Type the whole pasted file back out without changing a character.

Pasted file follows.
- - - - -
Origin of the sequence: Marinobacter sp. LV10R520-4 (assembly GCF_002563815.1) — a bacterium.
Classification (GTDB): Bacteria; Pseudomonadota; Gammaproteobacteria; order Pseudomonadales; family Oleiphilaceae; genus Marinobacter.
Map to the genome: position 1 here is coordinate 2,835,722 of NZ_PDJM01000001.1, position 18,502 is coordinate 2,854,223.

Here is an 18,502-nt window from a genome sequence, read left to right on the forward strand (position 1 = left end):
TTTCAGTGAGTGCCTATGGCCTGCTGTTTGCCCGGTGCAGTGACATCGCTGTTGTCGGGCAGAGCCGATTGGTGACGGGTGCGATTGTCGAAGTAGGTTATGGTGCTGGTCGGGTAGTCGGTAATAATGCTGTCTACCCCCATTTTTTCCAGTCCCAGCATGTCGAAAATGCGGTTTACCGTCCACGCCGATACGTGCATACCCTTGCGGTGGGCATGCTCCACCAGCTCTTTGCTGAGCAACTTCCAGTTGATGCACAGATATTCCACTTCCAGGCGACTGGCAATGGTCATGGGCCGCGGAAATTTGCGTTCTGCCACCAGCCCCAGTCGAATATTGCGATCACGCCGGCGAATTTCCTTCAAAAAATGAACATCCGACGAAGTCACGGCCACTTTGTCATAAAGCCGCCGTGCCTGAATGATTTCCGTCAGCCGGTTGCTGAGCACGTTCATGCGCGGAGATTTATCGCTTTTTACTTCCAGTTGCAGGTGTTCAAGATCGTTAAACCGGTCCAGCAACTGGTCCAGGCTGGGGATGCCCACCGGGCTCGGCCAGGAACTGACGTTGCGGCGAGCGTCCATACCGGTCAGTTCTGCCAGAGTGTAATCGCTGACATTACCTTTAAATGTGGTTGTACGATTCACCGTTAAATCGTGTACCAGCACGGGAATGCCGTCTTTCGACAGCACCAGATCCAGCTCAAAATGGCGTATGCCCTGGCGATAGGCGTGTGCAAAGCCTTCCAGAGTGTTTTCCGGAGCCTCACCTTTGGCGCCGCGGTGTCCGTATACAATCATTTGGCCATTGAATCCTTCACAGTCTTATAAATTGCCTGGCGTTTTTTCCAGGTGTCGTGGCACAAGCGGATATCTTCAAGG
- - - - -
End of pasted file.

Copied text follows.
Origin of the sequence: Marinobacter sp. LV10R520-4 (assembly GCF_002563815.1) — a bacterium.
Classification (GTDB): Bacteria; Pseudomonadota; Gammaproteobacteria; order Pseudomonadales; family Oleiphilaceae; genus Marinobacter.
Map to the genome: position 1 here is coordinate 2,835,722 of NZ_PDJM01000001.1, position 18,502 is coordinate 2,854,223.

Here is an 18,502-nt window from a genome sequence, read left to right on the forward strand (position 1 = left end):
TTTCAGTGAGTGCCTATGGCCTGCTGTTTGCCCGGTGCAGTGACATCGCTGTTGTCGGGCAGAGCCGATTGGTGACGGGTGCGATTGTCGAAGTAGGTTATGGTGCTGGTCGGGTAGTCGGTAATAATGCTGTCTACCCCCATTTTTTCCAGTCCCAGCATGTCGAAAATGCGGTTTACCGTCCACGCCGATACGTGCATACCCTTGCGGTGGGCATGCTCCACCAGCTCTTTGCTGAGCAACTTCCAGTTGATGCACAGATATTCCACTTCCAGGCGACTGGCAATGGTCATGGGCCGCGGAAATTTGCGTTCTGCCACCAGCCCCAGTCGAATATTGCGATCACGCCGGCGAATTTCCTTCAAAAAATGAACATCCGACGAAGTCACGGCCACTTTGTCATAAAGCCGCCGTGCCTGAATGATTTCCGTCAGCCGGTTGCTGAGCACGTTCATGCGCGGAGATTTATCGCTTTTTACTTCCAGTTGCAGGTGTTCAAGATCGTTAAACCGGTCCAGCAACTGGTCCAGGCTGGGGATGCCCACCGGGCTCGGCCAGGAACTGACGTTGCGGCGAGCGTCCATACCGGTCAGTTCTGCCAGAGTGTAATCGCTGACATTACCTTTAAATGTGGTTGTACGATTCACCGTTAAATCGTGTACCAGCACGGGAATGCCGTCTTTCGACAGCACCAGATCCAGCTCAAAATGGCGTATGCCCTGGCGATAGGCGTGTGCAAAGCCTTCCAGAGTGTTTTCCGGAGCCTCACCTTTGGCGCCGCGGTGTCCGTATACAATCATTTGGCCATTGAATCCTTCACAGTCTTATAAATTGCCTGGCGTTTTTTCCAGGTGTCGTGGCACAAGCGGATATCTTCAAGG